Kristang cuisine 101 at The Majestic Malacca
If the heart of a home is in its kitchen, the heart of a city must lie in the plethora of kitchens that line each resident's home. At a recent visit to the UNESCO-certified city, it's apparent that the hands of a chef, grandmother and mother Melba Nunis hold the heart of this historic city. A native whose roots read like the pages of a history book, the Portuguese, Dutch and Malaccan makeup that lie in Melba Majella Nunis is translated into the food she feeds guests at Melba at the Mansion, the in-house restaurant at luxury hotel The Majestic Malacca.
The chef takes residency after the closure of her restaurant Simply Mel's, a family-run restaurant that used to exist at The Sphere in Kuala Lumpur. Now, she takes her homemade Kristang cuisine to a restored 1920s Straits Settlement mansion that sits by the winding river banks of Malacca River and Kampung Morten, a charming enclave of Malay residents. While the building was re-opened as the hotel in 2008, its past still lives on in the Victorian tiles, wooden floors, stained glass windows and porcelain fixtures within the compound that remind of the lavish existence of Leong Long Man, the tycoon who had it built to house his four wives and 12 children.
Mummy and me
The Majestic Malacca's recent menu update is a long time coming. While the hotel's restaurant used to serve Western and local Peranakan fare, chef Melba's introduction has spiced things up. Mirroring the palates of the creole ethnic group who descended from the Dutch and Portuguese settlers in Malacca in the 16th and 17th centuries, the menu brings together Kristang flavours with local Malaccan dishes and Southeast Asian staples.
The restaurant — which sits on the second floor directly above reception — isn't trendy by any means. Certain parts of its wooden floorboards creak when you miss a step, its chairs aren't mismatched and are quite a drag to move around, while the crisp white table cloths frown upon any form of disorder. Yet it's this blatant throwback to a classic aesthetic that has guests both young and old flock back. Old-school is the new cool, seen in the traditional room dividers that separate areas within the restaurant, as well as the grand piano that sits solemnly near the entrance. As you make your way up the stairs, you'll see framed glimpses of chef Melba's life: Her accolades, her children and her mother.
Crediting her mother and grandmother with an early introduction to cooking, Melba's menu features dishes that have been passed down through generations of family recipes. Some of those recipes were from her mother, Rosalind Adelaide Fernandez, who used to scribble them on pieces of paper she'd keep in an old shoebox. Others were from her grandmother Mercedes Sta Maria, affectionately known as Mercy. Her namesake's croquettes pesce make for moreish appetisers with its breaded, begedil-like mackerel pieces. The kitchen doesn't just display the affairs of the matriarch — Melba's father Vincent Arthur Sta Maria is also remembered in Papa Vincent's pikadel pesce. For her dedication to keeping her Kristang heritage alive, Melba's also an ambassador for the Korsang di Melaka, a Malacca Portuguese heritage association in Malaysia.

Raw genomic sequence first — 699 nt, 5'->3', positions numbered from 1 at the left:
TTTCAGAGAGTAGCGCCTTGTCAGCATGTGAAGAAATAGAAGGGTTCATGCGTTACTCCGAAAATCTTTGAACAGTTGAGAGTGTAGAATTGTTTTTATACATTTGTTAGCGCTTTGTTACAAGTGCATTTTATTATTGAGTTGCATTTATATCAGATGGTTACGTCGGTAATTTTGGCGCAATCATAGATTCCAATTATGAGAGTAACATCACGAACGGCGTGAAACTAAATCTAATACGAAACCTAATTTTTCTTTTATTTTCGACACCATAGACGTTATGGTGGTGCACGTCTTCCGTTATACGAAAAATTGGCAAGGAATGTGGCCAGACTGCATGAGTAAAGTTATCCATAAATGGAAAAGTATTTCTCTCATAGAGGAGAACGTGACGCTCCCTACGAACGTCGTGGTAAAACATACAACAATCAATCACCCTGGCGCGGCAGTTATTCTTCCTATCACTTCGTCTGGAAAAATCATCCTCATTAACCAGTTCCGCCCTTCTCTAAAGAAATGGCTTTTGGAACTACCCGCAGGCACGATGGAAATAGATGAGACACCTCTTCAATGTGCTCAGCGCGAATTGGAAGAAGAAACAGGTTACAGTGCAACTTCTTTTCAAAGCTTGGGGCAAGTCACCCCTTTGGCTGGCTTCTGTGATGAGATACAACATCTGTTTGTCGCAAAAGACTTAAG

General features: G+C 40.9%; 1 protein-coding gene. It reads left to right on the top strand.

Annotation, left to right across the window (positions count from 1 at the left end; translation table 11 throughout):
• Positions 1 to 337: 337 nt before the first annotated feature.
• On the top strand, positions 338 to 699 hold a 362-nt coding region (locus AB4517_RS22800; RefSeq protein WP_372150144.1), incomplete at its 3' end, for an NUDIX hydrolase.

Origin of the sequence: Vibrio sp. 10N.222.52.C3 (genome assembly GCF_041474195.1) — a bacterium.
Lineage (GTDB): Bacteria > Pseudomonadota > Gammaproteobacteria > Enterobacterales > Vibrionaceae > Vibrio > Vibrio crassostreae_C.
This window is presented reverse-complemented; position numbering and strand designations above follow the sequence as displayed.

A tour through Malacca's kitchen
Before you place your orders, your introduction to Malaccan cuisine starts the moment you enter The Majestic Malacca. A large jar of peanut cookies is placed strategically near the reception, tempting you to fuel up with its crisp and crumbly bits. The hotel's welcome is warm — in the form of a pot of tea in a woven basket lined with Peranakan textile and ceramics. In the evening, the turndown service comes with traditional kuihs or pastries, as well as glutinous rice and sambal.
But the real feast awaits in Melba at the Mansion. A good meal starts with the Inchimintu Karangezu, Melba's baked crab stuffed with prawn, chicken and vegetables. It's something you wouldn't expect out of a Southeast Asian kitchen — and yet the pineapple salad brings to mind the achar often enjoyed in Malay and Indian cuisine. Chef Melba ensures that you're dining at home, and not just at any other restaurant — so portions are generous. She highlights the similarities of Kristang cuisine with other staples that resulted from the colonial era, such as the Kari Debal, which shares a common ingredient — vinegar — with Goa's devil curry. A dish that's served during Christmas, Easter and other big celebrations, the chicken and potatoes are braised with a spicy kick. This heat is credited to the Portuguese explorers, who brought chili from Brazil to Asia during the spice trade.
Then there's the buah keluak, synonymous to Kristang cuisine in Malaysia and Eurasian homes in Singapore. An essential and love-it-or-hate-it ingredient, its rich, slightly pungent flavour thickens Melba's kari keluak like how an olive tapenade might intensify a pasta. Another standout is the kari seccu, a slow-cooked, dry curry that slightly differs from the beef curries you might get from a Malay kitchen. Of course, what's a visit to Malacca without the tangy, creamy taste of laksa — while Melba's version is not as rich, it's still a hearty broth of chicken and seafood that's not to be missed.
Some of Malacca's claims to fame aren't entirely forgotten as well. The ubiquitous Gula Melaka sweetens the creamy, sago dessert, a fitting end to a comfort meal that you'll want to return to time and again.
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